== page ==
Aussie Hooks a Big One (1997)

With only the inky outline of the land against the early morning sky to confirm our heading we blasted up the Sound. Half an hour later we rounded a jumble of rocks that jutted out into the bay guarding a small cove I call ''The Nook". It was getting lighter, and as I gently eased the anchor over the side, the last of our wake slapped against the shore.

I fastened another rope to a beech tree root just above the high water mark, and pulled the boat out on the anchor line until the shore rope drew up tight. The boat fixed firmly between the anchor and shore, I lowered the ground bait container over on its ropes, and secured it to a cleat. It was quiet now as we set up our gear - a mixture of light and medium tackle. 

Glancing over the side I noted the arrival of the first bait in the berley trail - a six-inch yellow-eyed mullet greedily inhaling small pieces of berley. Before long others joined in - mackerel, garfish, and small kahawai. Lobbing tiny baited hook into the frenzy I immediately plucked out a fat little mullet. Threaded whole on to my strayline outfit, flicked out into the berley trail. My rod firmly in its holder.

Various species were swung aboard and dispatched into the bait bucket - except the small kahawai, which were gently plopped back in a forlorn attempt to boost the depleted stocks. The remaining outfits were baited up and cast in the direction of the berley trail. Rods in the rod holders, we settled back in our seats. It was cool and calm as I looked out across the water, the slick surface disturbed only by the tiny swirls and splashes as baitfish competed for a piece of ber??ey. Time for a coffee I thought, reaching for thermos, l didn't get the chance The strayline bait furthermost from the boat had been intercepted and was moving in a sweeping arc in the bay.

Mike grabbed the rod, struck firmly and was rewarded with a solid hook-up. After five minutes of familiar bumping and knock and one last run as the fish was spotted the boat, the net slipped under the 5kg snapper which was duly spiked and put on ice.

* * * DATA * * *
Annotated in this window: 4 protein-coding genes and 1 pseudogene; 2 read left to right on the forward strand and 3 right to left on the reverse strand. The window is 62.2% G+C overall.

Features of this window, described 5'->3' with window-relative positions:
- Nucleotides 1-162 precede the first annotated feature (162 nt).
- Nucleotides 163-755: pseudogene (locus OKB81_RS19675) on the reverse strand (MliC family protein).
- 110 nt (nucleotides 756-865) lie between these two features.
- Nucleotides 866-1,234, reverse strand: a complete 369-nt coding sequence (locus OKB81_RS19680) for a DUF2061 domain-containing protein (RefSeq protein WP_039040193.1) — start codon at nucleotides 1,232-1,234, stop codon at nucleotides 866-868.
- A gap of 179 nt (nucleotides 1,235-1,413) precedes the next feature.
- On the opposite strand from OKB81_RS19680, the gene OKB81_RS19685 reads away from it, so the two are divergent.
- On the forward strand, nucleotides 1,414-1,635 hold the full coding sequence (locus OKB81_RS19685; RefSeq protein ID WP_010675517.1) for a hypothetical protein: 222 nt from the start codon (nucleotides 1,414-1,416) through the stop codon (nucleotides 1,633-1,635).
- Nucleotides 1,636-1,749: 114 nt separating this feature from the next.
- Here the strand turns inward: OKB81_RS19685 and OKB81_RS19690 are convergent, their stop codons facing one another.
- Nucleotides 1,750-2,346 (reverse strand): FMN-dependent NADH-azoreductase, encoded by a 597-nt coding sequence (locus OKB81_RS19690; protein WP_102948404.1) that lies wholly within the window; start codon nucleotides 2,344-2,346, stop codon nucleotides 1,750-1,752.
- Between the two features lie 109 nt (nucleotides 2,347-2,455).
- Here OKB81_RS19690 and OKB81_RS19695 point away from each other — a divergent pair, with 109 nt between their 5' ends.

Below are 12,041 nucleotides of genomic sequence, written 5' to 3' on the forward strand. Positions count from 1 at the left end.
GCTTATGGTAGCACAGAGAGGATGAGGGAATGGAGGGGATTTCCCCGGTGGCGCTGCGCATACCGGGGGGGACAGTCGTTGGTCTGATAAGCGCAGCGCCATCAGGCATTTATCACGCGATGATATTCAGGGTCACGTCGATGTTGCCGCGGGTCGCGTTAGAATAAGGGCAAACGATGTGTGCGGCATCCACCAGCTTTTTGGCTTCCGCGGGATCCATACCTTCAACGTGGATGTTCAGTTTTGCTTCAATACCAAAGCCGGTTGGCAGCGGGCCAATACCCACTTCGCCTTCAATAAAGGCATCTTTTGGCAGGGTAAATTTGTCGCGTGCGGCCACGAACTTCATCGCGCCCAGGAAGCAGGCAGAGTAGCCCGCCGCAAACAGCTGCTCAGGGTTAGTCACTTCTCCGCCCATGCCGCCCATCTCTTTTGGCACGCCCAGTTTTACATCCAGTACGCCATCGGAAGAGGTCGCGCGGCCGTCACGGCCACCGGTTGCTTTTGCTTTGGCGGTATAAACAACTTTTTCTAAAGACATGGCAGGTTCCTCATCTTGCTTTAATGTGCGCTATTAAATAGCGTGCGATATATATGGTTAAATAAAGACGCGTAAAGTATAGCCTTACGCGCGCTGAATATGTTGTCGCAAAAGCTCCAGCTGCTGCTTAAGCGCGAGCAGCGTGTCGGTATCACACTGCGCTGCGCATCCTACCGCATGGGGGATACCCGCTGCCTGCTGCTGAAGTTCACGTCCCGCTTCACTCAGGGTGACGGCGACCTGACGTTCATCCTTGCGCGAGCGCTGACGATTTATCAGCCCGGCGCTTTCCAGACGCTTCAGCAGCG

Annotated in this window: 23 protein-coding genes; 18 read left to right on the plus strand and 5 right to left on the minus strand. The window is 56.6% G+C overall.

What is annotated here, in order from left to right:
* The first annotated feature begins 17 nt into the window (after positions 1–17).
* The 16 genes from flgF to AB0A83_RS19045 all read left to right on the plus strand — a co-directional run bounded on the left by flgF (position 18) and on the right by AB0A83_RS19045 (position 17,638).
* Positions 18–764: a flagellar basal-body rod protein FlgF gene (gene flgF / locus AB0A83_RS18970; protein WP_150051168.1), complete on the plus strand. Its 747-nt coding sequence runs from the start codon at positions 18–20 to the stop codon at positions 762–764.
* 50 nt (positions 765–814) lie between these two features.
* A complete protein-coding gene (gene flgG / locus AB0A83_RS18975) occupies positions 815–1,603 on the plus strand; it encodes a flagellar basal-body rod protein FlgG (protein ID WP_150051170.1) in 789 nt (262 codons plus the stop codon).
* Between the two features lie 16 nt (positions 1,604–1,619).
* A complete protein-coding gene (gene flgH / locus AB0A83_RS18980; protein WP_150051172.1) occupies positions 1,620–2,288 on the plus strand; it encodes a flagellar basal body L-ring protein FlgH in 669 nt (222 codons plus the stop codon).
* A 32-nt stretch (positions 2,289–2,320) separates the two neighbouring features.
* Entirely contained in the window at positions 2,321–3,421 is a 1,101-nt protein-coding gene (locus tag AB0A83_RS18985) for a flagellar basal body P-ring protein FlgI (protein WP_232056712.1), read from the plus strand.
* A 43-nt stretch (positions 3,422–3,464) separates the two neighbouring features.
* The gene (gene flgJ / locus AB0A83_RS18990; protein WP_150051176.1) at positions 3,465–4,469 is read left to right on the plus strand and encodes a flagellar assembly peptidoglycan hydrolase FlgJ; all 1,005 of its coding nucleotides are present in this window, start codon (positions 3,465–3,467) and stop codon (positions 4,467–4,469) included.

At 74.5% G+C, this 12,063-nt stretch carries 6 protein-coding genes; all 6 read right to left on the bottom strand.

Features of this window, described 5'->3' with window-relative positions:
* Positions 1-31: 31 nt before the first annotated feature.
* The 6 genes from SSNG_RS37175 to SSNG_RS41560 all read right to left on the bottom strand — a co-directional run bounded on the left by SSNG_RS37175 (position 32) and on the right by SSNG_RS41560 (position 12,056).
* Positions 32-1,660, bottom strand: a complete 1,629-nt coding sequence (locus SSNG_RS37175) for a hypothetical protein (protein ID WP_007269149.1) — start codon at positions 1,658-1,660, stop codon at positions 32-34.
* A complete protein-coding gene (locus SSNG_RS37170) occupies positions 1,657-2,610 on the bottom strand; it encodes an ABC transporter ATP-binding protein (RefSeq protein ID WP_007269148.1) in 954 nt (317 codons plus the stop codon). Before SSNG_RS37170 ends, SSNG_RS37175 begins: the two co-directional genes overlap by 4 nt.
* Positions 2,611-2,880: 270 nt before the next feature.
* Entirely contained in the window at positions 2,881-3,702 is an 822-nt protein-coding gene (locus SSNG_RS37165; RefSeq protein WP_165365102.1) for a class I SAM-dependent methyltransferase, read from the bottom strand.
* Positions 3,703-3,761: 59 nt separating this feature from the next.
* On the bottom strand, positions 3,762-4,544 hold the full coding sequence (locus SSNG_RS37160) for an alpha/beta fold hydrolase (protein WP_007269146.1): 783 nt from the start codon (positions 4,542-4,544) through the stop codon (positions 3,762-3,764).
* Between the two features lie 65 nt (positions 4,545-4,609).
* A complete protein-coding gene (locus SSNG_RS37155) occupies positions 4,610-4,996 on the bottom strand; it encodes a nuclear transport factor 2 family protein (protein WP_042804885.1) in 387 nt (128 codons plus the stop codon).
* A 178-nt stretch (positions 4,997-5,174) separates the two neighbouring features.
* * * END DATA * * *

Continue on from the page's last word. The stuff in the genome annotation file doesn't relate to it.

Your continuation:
The rod rebated, cast and set, we settled down for a cup of coffee. The first sip was interrupted by another strike on the same rod. The line cut through the water in a vertical direction. Kahawai I thought before it broke the surface,shaking it's head aggressively and careering off sideways. After a typically spirited fight a 2kg kahawai was netted and released. A pleasant hour slipped by, the only action being a few garfish on the bait rods rewarding in itself - and fooling the 'mini marlin' with subtle movements of the tiny bait. Rebaiting with fresh garfish, I decided to give it half an hour more before trying another piece of water. Daydreaming, I was brought back to reality by a gentle movement on Mike's light rod, loaded with 2kg line. He quietly took the rod out of its holder, lowered the tip and waited. We watched as the slack line on the surface tension of the water began to move then suddenly straighten. Mike struck and held the rod high in an incredible arc as the little Shimano reel squealed. We waited for more than thirty seconds before the first run stopped. I cleared the other rods with the fish hooked on two kilo gear, we needed all the space we could get. Mike began gingerly retrieving line and for ten minutes he made steady progress. "Maybe it isn't that big after all," I said, but the fish powered away as if in reply.

Again Mike cautiously began to put line back on the reel. The fish surged away, the rod bucking as it shook its head in protest. Another ten minutes slipped by - things looked more in control now. Mike slowly drew the fish nearer, both of us straining to spot some colour, then there was a huge swirl in the water as it broke the surface 20 metres out. Tired, the fish was coming more easily now. "There it is!" Mike yelled, as it veered off away from the boat towards the shore, close to foul ground. Applying side strain, Mike expertly turned the fish one last time and after a brief final flurry the spent snapper was guided into the net. Quickly weighed, it lay motionless on the deck with its big, worried eye and iridescent blue spots. The small hook was removed from its jaw and the 8.5kg snapper was lowered quietly back into the clear water, gills heaving as it paused. Then, with a flick of its massive tail, it glided off strongly. "Lets go chase some kingfish" Mike said grinning.  

June 1997 - Scott Anderson
New Zealand Fishing News Magazine.
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